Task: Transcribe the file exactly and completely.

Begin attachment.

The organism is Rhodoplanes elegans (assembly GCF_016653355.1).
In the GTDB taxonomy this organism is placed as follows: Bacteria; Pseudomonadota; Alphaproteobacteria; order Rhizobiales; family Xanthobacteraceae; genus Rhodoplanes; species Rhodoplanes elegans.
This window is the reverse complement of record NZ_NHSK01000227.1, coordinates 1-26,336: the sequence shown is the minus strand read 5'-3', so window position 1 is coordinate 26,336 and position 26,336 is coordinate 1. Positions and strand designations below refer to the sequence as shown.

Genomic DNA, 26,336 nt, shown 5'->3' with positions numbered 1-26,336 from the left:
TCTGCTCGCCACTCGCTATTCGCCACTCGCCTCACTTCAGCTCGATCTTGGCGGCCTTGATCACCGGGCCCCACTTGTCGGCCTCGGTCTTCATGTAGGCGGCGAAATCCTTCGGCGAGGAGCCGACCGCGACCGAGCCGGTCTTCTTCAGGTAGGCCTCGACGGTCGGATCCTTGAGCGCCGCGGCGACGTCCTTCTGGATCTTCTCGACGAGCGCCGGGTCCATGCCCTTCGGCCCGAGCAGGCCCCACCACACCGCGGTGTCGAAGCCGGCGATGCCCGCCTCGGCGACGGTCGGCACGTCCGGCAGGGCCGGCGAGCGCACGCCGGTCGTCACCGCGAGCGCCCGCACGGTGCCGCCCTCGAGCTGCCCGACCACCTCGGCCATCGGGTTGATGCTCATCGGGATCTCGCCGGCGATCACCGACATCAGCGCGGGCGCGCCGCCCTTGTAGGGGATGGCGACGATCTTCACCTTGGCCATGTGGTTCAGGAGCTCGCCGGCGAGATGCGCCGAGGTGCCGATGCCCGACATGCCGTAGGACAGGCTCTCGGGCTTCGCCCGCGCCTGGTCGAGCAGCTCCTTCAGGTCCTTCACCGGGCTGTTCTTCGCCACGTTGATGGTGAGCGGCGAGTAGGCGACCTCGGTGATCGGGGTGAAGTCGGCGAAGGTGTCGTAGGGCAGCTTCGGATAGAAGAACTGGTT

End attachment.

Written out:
The organism is Rhodoplanes elegans (assembly GCF_016653355.1).
In the GTDB taxonomy this organism is placed as follows: Bacteria; Pseudomonadota; Alphaproteobacteria; order Rhizobiales; family Xanthobacteraceae; genus Rhodoplanes; species Rhodoplanes elegans.
This window is the reverse complement of record NZ_NHSK01000227.1, coordinates 1-26,336: the sequence shown is the minus strand read 5'-3', so window position 1 is coordinate 26,336 and position 26,336 is coordinate 1. Positions and strand designations below refer to the sequence as shown.

Genomic DNA, 26,336 nt, shown 5'->3' with positions numbered 1-26,336 from the left:
TCTGCTCGCCACTCGCTATTCGCCACTCGCCTCACTTCAGCTCGATCTTGGCGGCCTTGATCACCGGGCCCCACTTGTCGGCCTCGGTCTTCATGTAGGCGGCGAAATCCTTCGGCGAGGAGCCGACCGCGACCGAGCCGGTCTTCTTCAGGTAGGCCTCGACGGTCGGATCCTTGAGCGCCGCGGCGACGTCCTTCTGGATCTTCTCGACGAGCGCCGGGTCCATGCCCTTCGGCCCGAGCAGGCCCCACCACACCGCGGTGTCGAAGCCGGCGATGCCCGCCTCGGCGACGGTCGGCACGTCCGGCAGGGCCGGCGAGCGCACGCCGGTCGTCACCGCGAGCGCCCGCACGGTGCCGCCCTCGAGCTGCCCGACCACCTCGGCCATCGGGTTGATGCTCATCGGGATCTCGCCGGCGATCACCGACATCAGCGCGGGCGCGCCGCCCTTGTAGGGGATGGCGACGATCTTCACCTTGGCCATGTGGTTCAGGAGCTCGCCGGCGAGATGCGCCGAGGTGCCGATGCCCGACATGCCGTAGGACAGGCTCTCGGGCTTCGCCCGCGCCTGGTCGAGCAGCTCCTTCAGGTCCTTCACCGGGCTGTTCTTCGCCACGTTGATGGTGAGCGGCGAGTAGGCGACCTCGGTGATCGGGGTGAAGTCGGCGAAGGTGTCGTAGGGCAGCTTCGGATAGAAGAACTGGTT